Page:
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Star Facts for Kids
Enjoy these fun star facts for kids. Learn how stars are formed, the many various types of stars, how big our star the Sun is relative to other stars, how many stars there are estimated to be in the universe, what colors stars are stars, how old are stars and much more.
As a star is near the end of its life, it begins to change the helium into heavier chemical elements, such carbon and oxygen, and the star will begin to change color, density, mass and size.
After the Sun in our Solar System, the nearest star to Earth is Proxima Centauri. It is about 39.9 trillion km away or 4.2 light years. This means it takes light from this star 4.2 years to reach Earth. Using the newest, fastest space probe propulsion systems would still take a craft about 75,000 years to get there.
Each galaxy contains hundreds of billions of stars and there is estimated to be over 100 billion galaxies in the universe. So the total number of stars in the universe is mind boggling, estimated to be at least 70 sextillion and possibly as high as 300 sextillion, that's 300,000,000,000,000,000,000,000!!!!!
Stars are usually between 1 and 10 billion years old. Some stars may even be close to the age of the observed universe at nearly 13.8 billion years old.
Binary stars and multi-star systems are two or more stars that are gravitationally linked, they orbit around each other.
Stars form in nebulas, which are large areas of gas and dust. As gravity attracts more and more gas, young stars (called protostars) start to form in thick molecular gases cloud areas of the nebula.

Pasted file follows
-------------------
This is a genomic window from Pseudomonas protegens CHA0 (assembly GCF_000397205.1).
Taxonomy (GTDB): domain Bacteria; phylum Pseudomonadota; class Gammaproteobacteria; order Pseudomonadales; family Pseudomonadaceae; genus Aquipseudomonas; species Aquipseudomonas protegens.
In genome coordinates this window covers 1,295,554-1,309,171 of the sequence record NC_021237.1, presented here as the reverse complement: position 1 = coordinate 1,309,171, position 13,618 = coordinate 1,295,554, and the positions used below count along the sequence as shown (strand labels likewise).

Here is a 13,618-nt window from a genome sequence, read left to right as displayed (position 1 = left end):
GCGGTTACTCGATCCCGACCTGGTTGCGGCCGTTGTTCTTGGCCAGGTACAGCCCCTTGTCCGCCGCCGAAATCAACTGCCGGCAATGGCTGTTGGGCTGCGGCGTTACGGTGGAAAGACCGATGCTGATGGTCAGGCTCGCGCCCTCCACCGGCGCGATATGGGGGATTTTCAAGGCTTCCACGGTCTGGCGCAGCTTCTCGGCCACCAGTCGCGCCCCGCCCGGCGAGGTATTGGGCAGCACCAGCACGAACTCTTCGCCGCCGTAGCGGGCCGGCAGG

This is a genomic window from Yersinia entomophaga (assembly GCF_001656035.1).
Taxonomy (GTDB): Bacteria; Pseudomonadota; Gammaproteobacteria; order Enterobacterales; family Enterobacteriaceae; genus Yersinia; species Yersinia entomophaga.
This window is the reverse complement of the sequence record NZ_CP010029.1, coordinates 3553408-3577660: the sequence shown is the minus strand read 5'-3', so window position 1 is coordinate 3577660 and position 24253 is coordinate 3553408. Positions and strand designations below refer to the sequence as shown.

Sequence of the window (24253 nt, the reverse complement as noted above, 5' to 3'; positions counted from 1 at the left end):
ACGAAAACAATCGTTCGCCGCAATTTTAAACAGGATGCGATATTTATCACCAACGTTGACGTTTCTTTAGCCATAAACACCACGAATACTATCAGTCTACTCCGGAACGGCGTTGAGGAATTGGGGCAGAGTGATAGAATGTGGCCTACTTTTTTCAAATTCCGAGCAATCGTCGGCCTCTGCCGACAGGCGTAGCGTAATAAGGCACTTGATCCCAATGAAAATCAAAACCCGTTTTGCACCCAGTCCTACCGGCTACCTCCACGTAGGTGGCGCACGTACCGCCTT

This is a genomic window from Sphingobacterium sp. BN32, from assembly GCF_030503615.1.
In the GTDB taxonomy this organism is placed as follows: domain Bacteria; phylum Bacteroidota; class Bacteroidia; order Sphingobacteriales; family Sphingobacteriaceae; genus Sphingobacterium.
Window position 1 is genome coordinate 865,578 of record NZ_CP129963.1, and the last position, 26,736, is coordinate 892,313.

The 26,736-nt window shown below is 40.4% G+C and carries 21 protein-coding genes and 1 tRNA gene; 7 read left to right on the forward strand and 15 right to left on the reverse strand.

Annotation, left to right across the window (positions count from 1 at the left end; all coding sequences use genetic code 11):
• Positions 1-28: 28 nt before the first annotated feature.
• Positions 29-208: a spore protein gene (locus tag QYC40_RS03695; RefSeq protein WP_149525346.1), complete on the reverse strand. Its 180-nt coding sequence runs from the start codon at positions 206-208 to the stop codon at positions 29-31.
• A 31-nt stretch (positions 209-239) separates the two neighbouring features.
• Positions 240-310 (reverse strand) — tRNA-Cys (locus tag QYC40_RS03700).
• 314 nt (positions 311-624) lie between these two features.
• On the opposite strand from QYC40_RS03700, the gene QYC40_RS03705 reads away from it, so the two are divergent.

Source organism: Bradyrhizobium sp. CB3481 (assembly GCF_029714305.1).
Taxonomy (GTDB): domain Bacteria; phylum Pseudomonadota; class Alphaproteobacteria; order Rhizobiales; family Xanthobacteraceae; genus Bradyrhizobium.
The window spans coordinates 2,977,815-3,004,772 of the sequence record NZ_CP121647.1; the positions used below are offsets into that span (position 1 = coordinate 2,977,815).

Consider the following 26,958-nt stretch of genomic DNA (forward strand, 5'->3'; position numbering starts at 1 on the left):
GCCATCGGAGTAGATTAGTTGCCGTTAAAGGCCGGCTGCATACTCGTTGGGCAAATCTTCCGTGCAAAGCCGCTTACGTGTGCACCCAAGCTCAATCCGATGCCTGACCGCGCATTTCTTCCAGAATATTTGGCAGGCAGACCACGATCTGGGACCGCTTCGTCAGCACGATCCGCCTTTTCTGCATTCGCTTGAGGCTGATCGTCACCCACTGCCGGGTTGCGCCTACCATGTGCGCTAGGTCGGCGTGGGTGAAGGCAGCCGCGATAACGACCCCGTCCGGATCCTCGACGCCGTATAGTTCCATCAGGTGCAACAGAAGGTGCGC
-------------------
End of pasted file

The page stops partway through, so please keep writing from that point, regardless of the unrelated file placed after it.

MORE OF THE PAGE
Once nuclear fusion has began in the core, a star is sufficiently fuelled to spend the majority of its life as a main sequence star in its most stable form.
The most common star, are red dwarfs. They are less than half the size and mass of our Sun, and burn their fuel very slowly so live longer than any other type of star, over 100 billion years. Red dwarfs are cooler than most stars and so shine less, eventually getting dimmer they do not explode.
A brown dwarf forms if a star cannot get hot enough to reach nuclear fusion. Its failed to become a proper star but is still not a planet because it does glow dimly.
As yellow dwarf stars like our Sun start to run out of hydrogen fuel, the core shrinks, heats and pushes out the rest of the star turning it into a red giant.
Red supergiants, such as Betelgeuse in the constellation Orion make our Sun look small, 20x its mass, and 1,000x larger. Red hypergiants such as the largest known star VY Canis Majoris are even bigger, over 1,800x the size of the Sun.
When smaller stars such as red dwarfs or red giants use up all their fuel and nuclear fusion slows they start to die, and become small “white dwarf” stars which will emit white light until they finally darken into "black dwarfs".
Big stars like supergiants and hypergiants have shorter lives as they consume their fuel at a faster rate than smaller stars. As these massive stars die they explode as massive bright supernova.
Very heavy stars that have gone supernova can actually turn into black holes.
Other supernova leave behind very small 20 to 40km (25 mi) in diameter white neutron stars, that have dense cores made of neutrons.
Star matter blown away by supernova explosions form new stellar nebula and the process of making stars begins again.
Stars range in color depending on how hot they are, in order from lowest to highest temperature they are can be brown, red, orange, yellow, white, or blue in color.
The light from stars takes millions of years to reach Earth, therefore when you look at the stars you are literally looking back in time.
Stars do not actually twinkle. They only appear to twinkle due to turbulences in the Earth's atmosphere deflecting the light that reaches our eyes.
The stars have played a very important role throughout human history. They have formed part of religious practices, been grouped into constellations, used in astrology star signs, helped to design calendars and were very important navigational tools for early explorations across land and seas.